Our goal is to provide evidence-based maternal health interventions by evaluating the effect of maternal health literacy on child health in select communities in Nigeria. Outcomes from the project will be used to provide health education and promotional outreach to women and girls who need it most.
Africa is faced with major challenges affecting child and maternal health. The World Health organization (WHO) reports that approximately one million babies are still born on the continent, at least one million more die in the first month of life and approximately 500,000 within 24 hours of birth. For those who survive, another 3.3 million will die before they become five years old. Nigeria contributes a substantial amount of the child mortality in Africa, accounting for 2,300 daily under-five year old deaths, and is the second largest contributor to under-five and maternal mortality globally (UNICEF Nigeria, 2016). Most of these deaths are by preventable causes.
Evidence suggests that mothers with increased literacy are more likely to make informed decisions regarding the health of their children. For example, mothers who are more literate are more likely to have their children immunized (Adekanbi et al, 2017). However, there is limited support and access for women in low-income communities to receive the educational resources they need to improve the health of their children.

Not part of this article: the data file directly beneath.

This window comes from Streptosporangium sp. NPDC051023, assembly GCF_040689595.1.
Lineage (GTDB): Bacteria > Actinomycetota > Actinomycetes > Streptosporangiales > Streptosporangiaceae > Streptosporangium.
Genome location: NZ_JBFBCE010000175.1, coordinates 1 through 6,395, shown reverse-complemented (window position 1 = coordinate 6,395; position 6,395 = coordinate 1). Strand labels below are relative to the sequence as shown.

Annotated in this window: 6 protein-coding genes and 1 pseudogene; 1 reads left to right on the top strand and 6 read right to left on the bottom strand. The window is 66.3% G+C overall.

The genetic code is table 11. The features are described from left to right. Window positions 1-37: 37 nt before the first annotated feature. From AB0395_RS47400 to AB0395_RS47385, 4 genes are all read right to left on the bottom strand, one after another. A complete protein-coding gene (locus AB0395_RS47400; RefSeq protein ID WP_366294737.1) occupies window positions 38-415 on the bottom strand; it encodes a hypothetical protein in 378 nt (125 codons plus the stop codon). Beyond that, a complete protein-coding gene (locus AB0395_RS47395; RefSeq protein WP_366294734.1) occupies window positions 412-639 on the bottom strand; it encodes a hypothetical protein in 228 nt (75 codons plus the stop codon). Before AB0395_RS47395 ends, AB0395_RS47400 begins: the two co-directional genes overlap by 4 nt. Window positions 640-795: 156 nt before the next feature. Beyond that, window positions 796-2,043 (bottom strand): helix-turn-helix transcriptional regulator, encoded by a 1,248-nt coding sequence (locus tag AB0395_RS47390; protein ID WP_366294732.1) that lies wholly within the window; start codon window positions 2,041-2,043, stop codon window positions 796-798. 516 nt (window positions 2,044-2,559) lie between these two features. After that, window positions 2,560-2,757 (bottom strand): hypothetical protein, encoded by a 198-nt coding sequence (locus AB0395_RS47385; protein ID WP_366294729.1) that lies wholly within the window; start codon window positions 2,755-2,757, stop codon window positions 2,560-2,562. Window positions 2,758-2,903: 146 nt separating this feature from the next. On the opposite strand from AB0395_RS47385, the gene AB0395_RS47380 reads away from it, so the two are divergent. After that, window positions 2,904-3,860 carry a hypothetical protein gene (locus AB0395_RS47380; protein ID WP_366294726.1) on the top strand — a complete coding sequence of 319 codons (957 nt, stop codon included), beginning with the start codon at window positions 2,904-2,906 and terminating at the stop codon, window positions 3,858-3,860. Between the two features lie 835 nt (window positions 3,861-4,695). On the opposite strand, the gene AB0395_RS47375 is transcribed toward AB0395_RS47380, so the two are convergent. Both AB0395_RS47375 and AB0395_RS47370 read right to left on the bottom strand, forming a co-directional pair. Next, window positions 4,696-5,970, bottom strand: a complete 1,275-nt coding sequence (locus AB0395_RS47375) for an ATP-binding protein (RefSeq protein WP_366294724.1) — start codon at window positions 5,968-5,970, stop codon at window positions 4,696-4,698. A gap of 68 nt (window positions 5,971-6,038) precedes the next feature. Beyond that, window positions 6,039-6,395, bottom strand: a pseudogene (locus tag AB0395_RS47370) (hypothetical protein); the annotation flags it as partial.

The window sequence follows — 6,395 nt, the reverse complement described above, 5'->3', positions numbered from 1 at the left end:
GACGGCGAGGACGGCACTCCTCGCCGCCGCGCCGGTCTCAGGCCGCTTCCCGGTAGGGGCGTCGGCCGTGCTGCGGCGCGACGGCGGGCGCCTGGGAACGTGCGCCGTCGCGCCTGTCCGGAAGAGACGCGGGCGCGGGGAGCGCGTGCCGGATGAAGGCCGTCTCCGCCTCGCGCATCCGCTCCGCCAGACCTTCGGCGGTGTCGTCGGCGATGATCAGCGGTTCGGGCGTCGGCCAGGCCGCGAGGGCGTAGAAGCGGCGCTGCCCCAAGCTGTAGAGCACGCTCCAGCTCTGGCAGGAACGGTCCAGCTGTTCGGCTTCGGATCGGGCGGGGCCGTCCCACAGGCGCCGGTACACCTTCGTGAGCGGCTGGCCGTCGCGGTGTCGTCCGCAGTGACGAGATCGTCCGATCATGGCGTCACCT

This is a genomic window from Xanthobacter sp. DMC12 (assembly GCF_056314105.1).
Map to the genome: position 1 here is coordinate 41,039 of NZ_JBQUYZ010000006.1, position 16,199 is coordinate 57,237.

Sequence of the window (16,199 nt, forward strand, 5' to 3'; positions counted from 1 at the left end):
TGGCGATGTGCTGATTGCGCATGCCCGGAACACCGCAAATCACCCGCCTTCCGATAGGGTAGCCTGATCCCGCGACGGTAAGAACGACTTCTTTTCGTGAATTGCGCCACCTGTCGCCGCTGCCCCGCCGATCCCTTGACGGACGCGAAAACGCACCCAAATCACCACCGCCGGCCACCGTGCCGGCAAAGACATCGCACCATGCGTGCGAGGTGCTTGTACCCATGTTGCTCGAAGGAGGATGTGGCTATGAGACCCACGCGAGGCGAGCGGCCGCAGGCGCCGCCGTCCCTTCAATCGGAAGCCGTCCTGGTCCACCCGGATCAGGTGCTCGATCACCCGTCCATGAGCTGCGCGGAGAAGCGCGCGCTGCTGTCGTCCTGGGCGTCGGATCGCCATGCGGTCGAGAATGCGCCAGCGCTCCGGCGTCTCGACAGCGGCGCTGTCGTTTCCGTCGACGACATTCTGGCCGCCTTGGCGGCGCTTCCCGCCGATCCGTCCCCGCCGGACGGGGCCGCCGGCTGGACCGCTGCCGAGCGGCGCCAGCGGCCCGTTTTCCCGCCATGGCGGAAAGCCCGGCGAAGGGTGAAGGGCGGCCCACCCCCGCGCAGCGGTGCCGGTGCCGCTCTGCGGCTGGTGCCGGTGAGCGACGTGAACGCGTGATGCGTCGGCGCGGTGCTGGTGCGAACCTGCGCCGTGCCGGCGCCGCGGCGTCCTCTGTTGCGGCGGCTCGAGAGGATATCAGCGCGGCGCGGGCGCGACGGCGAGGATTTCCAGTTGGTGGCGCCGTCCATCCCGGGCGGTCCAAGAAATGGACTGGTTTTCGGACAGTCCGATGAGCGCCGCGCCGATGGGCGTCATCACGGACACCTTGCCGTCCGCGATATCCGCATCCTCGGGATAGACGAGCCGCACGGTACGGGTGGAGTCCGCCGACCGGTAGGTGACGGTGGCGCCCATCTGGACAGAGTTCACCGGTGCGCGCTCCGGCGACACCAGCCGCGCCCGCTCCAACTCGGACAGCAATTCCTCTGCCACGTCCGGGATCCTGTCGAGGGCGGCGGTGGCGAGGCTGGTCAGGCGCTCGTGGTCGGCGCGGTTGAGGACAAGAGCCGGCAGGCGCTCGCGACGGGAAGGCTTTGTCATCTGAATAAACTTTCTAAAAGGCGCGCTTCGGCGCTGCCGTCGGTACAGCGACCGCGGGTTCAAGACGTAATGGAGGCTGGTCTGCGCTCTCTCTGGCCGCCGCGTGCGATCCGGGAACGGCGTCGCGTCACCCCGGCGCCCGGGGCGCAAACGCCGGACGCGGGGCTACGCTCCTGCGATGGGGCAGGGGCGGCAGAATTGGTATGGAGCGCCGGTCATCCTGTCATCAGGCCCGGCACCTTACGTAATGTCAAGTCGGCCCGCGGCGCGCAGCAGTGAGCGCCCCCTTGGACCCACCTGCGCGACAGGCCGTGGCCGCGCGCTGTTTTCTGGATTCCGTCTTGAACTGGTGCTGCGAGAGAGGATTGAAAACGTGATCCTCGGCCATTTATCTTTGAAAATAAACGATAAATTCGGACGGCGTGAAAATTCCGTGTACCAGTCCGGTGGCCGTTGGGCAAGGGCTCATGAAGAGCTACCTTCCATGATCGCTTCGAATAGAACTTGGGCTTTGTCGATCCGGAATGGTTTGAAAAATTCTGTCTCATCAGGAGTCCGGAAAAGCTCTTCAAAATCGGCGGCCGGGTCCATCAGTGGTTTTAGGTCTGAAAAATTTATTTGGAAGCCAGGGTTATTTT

In Nigeria, we organized maternal health outreach exercises for mothers from 5 primary communities: Okitipupa, Ore, Oredo, Ugbowo and Esan. Mothers learned to recognize early signs of highly prevalent diseases such as diarrhea, malaria and pneumonia, the need and importance of exclusive breastfeeding and the importance of prenatal care and immunization of their newborn.
Following education, we evaluated our outreach by comparing the outcomes of women and their children before and after outreach. A cross-sectional study took place in the communities for both time periods, collecting the following information:
a) Prevalence of under-five hospital admission
b) Under-five nutrition
c) Prevalence of prenatal care attendance.
The preliminary results from the survey were used for a research-based health literacy promotion outreach in August 2018 in the Ondo and Edo state communities in Nigeria.
The global health project is approved by the Federal Ministry of Health Nigeria.